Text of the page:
Nurse practitioners participating in any aspect of medical assistance in dying understand and comply with the Criminal Code and other legislation, the BCCNP standards of practice, and provincial and organizational policies and procedures related to medical assistance in dying.
Nurse practitioners will have a complete and full discussion with the client about medical assistance in dying that provides the client with the information required to make informed decisions about medical assistance in dying, including information about the means that are available to relieve the client’s suffering, including palliative care.
Nurse practitioners ensure that all necessary measures are taken to provide a reliable means by which the client will understand the information that is provided to them and communicate their decision, including when the client has difficulty communicating.
Nurse practitioners must inform the client requesting medical assistance in dying of the following and the information must be included in the client’s medical record with a copy provided to the client:
the client’s diagnosis and prognosis
feasible alternatives (including comfort care, palliative care and pain control)
option to withdraw the request for medical assistance in dying at any time
risks of taking the prescribed substances intended to cause death
Nurse practitioners assess the cultural and spiritual needs and wishes of the client seeking medical assistance in dying and explore ways the client’s needs could be met within the context of the care delivery.
Nurse practitioners work with their organizations and other members of the health care team to ensure that the client requesting medical assistance receives high quality, coordinated and uninterrupted continuity of care and, if needed, safe transfer of the client’s care to another health care provider.
Nurse practitioners acting as an assessor or assessor-prescriber must ensure clients requesting medical assistance in dying meet the following eligibility criteria, as set out in the Criminal Code, including that the client:
is eligible for publicly funded health-care services in Canada
is at least 18 years of age and capable of making decisions with respect to their health
has a grievous and irremediable medical condition, which means meeting all of the following criteria:
they have a serious and incurable illness, disease or disability
they are in an advanced state of irreversible decline in capability
the illness, disease, disability or state of decline causes them enduring physical or psychological suffering that is intolerable to them and cannot be relieved under conditions that they consider acceptable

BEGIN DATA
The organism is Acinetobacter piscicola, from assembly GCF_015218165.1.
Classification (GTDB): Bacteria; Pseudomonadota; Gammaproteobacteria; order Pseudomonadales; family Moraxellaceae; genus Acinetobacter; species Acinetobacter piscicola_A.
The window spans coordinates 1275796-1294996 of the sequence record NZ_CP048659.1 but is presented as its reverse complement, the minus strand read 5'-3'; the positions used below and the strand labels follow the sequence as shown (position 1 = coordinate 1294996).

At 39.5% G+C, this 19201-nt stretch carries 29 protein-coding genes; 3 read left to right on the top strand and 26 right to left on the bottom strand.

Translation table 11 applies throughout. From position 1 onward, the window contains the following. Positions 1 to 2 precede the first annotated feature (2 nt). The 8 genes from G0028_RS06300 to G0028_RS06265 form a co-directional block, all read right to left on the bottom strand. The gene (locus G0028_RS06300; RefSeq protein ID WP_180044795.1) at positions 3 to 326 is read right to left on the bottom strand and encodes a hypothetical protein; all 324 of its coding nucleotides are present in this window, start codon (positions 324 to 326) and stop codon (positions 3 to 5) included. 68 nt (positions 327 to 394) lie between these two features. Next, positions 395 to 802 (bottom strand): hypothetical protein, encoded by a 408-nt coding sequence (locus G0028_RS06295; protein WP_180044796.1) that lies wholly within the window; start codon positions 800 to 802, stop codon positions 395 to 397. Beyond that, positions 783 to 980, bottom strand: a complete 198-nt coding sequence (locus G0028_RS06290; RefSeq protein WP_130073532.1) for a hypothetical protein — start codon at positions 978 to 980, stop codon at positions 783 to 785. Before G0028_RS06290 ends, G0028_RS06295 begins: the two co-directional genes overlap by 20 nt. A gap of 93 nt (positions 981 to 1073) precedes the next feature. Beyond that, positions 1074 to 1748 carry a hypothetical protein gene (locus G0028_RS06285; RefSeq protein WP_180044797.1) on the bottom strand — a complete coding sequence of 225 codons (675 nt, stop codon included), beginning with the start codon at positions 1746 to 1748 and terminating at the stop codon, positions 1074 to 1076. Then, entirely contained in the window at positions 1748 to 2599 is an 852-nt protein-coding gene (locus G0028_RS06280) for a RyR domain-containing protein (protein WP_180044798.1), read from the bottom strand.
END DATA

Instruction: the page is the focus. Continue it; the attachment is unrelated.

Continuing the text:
their natural death has become reasonably foreseeable, taking into account all of their medical circumstances, without a prognosis necessarily having been made as to the specific length of time they have remaining
has made a voluntary request in writing for medical assistance in dying that, in particular, was not made as a result of external pressure
has given informed consent to receive medical assistance in dying after having been informed of the means that are available to relieve their suffering including palliative care
Nurse practitioners acting as an assessor or assessor-prescriber must ensure that:
the client requesting MAiD is competent and able to give free and informed consent to MAiD. Consent cannot be given for MAiD through an alternate or substitute decision-maker, or a personal advance directive.
both assessors are satisfied that the client is mentally capable of making a free and informed decision with respect to medical assistance in dying at the time of the request and throughout the process.
if either assessor is unsure that the client has capacity to consent to medical assistance in dying the client must be referred to another practitioner, with expertise in capacity assessment (e.g., a psychologist, psychiatrist, neurologist, geriatrician, or family physician/general practitioner with additional training and expertise) for a further capacity assessment.
Nurse practitioners acting as an assessor-prescriber must ensure that the client maintains mental capacity for medical assistance in dying in order to proceed. If at any time during the progression of the client’s condition, the client loses the mental capacity to rescind their decision, MAiD ceases to be an option.
One of the assessors, but not both, may provide their assessment by telemedicine. Nurse practitioners must ensure that during the telemedicine assessment, another regulated health professional is in physical attendance with the client to act as a witness to the assessment.
Notice: March 27, 2020 (updated April 22, 2020, for clarity.) Effective immediately and for the duration of the COVID-19 public health emergency in British Columbia, the standard allowing only one assessor to conduct a telemedicine assessment for a client requesting MAiD is temporarily rescinded. Both assessors may conduct the assessment by telemedicine. Telemedicine assessments must meet the requirements set out in federal legislation as well as the standards and expectations that apply to in-person assessments. For MAiD assessments, telemedicine includes video of sufficient quality to ensure expected safeguards are in place. A telephone interview is not sufficient in most circumstances.
Notice: March 27, 2020. Effective immediately and for the duration of the COVID-19 public health emergency in British Columbia, the requirement for a regulated health professional to be in physical attendance with the client to act as a witness to a telemedicine assessment is temporarily subject to the following exception: No witness is required for a telemedicine assessment if a regulated health professional is not reasonably available for that purpose.
Nurse practitioners acting as an assessor-prescriber must, before prescribing, providing or administering medical assistance in dying to a client as permitted under the Criminal Code:
be of the opinion that the client meets all of the eligibility criteria established for medical assistance in dying
ensure that the request for medical assistance in dying was a voluntary request and was not made as a result of external pressure